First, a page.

Packers fans have been quipping that the running back is the most fungible position in the NFL; I’ve said it, my colleagues here on the blog have said it and tons of you have said it in your comments (yes we do read your comments). In truth, it’s an easy thing for Packers fans to say simply because the Packers aren’t the type of team that revolves around running the ball; with Mike McCarthy at the helm, Aaron Rodgers behind center and Ted Thompson on top of the front office, the Packer’s have been a pass-first, pass-second, run as an afterthought type of franchise.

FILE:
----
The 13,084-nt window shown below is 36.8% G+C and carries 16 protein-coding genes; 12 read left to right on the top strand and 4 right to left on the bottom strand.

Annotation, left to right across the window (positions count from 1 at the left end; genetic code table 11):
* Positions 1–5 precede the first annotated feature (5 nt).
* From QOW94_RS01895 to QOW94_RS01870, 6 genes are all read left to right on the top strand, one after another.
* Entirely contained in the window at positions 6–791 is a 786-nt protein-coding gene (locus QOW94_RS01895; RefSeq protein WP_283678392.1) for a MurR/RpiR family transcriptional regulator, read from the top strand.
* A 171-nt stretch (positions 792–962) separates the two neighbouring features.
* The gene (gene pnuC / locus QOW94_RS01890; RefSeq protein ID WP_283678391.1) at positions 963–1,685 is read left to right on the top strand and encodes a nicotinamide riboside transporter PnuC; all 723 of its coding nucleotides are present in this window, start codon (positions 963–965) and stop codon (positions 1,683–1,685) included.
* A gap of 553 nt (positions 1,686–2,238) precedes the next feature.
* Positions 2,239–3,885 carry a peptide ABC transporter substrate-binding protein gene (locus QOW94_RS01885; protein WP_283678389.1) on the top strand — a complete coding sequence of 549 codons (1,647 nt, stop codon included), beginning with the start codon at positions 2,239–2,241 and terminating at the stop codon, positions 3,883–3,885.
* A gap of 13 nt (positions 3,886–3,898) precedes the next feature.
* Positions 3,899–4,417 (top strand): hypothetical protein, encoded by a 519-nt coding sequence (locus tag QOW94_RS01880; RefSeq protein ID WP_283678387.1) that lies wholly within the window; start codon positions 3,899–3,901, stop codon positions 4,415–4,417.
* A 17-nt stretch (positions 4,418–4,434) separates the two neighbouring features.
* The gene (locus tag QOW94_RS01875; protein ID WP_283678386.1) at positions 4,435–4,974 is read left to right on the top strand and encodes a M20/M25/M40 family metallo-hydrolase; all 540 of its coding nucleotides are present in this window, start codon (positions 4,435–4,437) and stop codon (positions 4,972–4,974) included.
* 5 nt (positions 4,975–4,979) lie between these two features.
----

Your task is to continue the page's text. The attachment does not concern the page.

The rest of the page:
On the flip side, ask any Minnesota Vikings fans what they think about the running game and I’m sure you’ll get a completely different response. Outside of a miraculous 2009 season, there hasn’t been much for Vikings fans to hang their hat on; sure the defense has been occasionally good but their football identity is running the ball with Adrian Peterson. However Peterson is a once in a generation type of player and the simple fact is that running backs are not very valuable in the NFL; they’re production has plateaued lower than their receiving counterparts, the massive toll playing the position takes on their body and future production and the shift from the workhorse back to the running back by committee approach means you don’t need to find a running back that can do it all. As a result, less and less running backs are being drafted, especially in the first round.